OK, granted, this whole film is rubbish (yes, this is a movie that cast Alicia Silverstone as Batgirl), but it’s a shame that a character as interesting as Bane was so completely mishandled. In this awful, awful version, a fairly pedestrian criminal is forced to serve as a guinea pig for an experimental drug called Venom. The drug transforms him into a Bane that has no intelligence whatsoever, and basically just follows the commands of Uma Thurman’s Poison Ivy. Robert “Jeep” Swenson (a former professional wrestler), played Bane in the film, and unfortunately died of heart failure two months after its release. (According to Wikipedia, Hulk Hogan and James Caan gave the eulogies. Nowthat’s a couple of eulogies that I would liked to have seen.) With all due respect to the late Swenson, it’s a shame that such an interesting character is only widely known for this version. Expect Nolan to drastically change the perception, but in the meantime, here’s clip from the film of Bane dressed in a monkey costume. Seriously.
Most people who know Bane unfortunately know him from the aforementionedBatman & Robin. And, yes, if that’s you’re only knowledge of Bane, it’s understandable that you may find his choice as a Batman villain in a new film, well, peculiar. And if that’s all you know about Bane, you know that he’s very strong. But in the comics, Bane is also considered one of Batman’s most intelligent and mentally stable adversaries — hence a charismatic actor like Hardy being cast as opposed to an ex-professional wrestler.
Bane Received a Pretty Raw Deal by the Judicial System
OK, this is actually pretty humorous on the surface (well, that is until it happens to you!): Bane’s father was basically the Che Guevara of the fictional country of Santa Prisca. His father escaped persecution so the government basically said, “Hey, you there, young Bane… you’re going to serve your father’s life sentence. Is that cool?” So, Bane grew up in prison and, with his spare time, educated himself, worked out a lot and developed a fairly understandable grudge.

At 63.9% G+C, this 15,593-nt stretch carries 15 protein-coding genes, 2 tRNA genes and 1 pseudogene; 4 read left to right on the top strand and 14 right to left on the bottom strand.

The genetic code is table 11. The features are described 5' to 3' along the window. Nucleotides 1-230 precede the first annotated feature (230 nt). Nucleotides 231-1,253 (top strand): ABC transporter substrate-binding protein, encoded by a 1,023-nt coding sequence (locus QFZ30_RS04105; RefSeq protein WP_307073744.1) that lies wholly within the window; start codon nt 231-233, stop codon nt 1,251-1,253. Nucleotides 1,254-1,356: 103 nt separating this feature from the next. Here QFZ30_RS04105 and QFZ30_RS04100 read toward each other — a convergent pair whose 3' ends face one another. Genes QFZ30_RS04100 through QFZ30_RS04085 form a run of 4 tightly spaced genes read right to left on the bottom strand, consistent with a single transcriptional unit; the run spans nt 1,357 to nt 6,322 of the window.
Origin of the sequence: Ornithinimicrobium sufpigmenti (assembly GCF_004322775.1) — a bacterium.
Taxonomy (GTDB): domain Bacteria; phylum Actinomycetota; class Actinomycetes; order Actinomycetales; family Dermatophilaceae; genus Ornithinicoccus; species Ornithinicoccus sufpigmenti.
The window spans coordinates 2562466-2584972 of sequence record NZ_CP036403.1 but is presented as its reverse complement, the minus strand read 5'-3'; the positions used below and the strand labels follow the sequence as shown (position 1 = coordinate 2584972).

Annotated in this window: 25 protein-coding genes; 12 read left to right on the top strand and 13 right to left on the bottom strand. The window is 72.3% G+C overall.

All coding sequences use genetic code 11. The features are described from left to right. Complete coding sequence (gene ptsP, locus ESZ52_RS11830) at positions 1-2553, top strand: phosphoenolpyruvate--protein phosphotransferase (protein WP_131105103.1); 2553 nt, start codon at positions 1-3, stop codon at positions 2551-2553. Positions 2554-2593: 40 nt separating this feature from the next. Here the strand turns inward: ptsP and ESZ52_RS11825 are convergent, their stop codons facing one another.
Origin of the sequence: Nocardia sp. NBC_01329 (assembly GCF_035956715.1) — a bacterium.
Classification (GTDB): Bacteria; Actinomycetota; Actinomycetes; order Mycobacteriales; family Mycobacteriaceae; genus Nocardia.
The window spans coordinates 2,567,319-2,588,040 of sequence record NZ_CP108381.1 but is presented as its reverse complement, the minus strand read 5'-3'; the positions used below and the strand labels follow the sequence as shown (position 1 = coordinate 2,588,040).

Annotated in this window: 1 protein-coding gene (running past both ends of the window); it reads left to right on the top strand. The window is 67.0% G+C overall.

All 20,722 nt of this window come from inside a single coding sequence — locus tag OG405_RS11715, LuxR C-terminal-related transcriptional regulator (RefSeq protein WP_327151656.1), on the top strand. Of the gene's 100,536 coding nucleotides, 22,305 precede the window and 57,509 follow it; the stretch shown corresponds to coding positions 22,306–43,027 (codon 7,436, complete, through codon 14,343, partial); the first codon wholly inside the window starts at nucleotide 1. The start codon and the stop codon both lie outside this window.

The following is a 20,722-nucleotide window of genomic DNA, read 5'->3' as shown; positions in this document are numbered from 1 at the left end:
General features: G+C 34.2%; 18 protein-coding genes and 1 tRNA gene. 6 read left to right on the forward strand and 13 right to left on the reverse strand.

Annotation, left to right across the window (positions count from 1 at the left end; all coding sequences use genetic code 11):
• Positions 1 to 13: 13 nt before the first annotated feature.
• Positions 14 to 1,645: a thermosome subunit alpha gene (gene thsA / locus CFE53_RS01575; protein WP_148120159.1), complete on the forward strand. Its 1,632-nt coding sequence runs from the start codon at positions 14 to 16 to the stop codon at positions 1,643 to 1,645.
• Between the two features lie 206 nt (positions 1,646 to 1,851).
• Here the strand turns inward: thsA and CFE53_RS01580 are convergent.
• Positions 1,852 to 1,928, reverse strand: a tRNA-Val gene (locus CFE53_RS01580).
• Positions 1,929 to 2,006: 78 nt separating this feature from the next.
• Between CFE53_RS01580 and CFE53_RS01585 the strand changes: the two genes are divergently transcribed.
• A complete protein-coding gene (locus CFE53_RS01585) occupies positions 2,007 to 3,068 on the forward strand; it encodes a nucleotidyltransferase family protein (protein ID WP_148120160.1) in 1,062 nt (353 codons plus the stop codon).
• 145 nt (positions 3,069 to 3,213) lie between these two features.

Bane Also Received a Pretty Raw Deal from the Prison
Not content on just keeping an innocent man in prison for his entire life, the prison decided to also test a drug called Venom on Bane. (Note: never trust any physician trying to give you a drug that’s called “Venom.”) The drug, which had killed all prior test subjects, gave Bane super-human strength, but there was a catch: He needed to have Venom supplied directly to his brain every 12 hours (that’s what all the fun tubes on his costume are for).
In an arc of the Batman comic book known as “Knightfall” that began in 1993, Bane — having escaped prison — travels to Gotham City in an effort to defeat Batman. Bane earns his reputation as highly intelligent by discovering Batman’s secret identity. After manipulating battle after battle between Batman and his long list of enemies, Bane finally confronts a tired Bruce Wayne at his home and, in the process, literally snaps Wayne’s back over his knee. This injury is severe enough that it actually forces Wayne to temporarily retire as Batman. It remains to be seen if this arc (hopefully) will be interjected into The Dark Knight Rises. (If it does get used, um, spoiler alert?)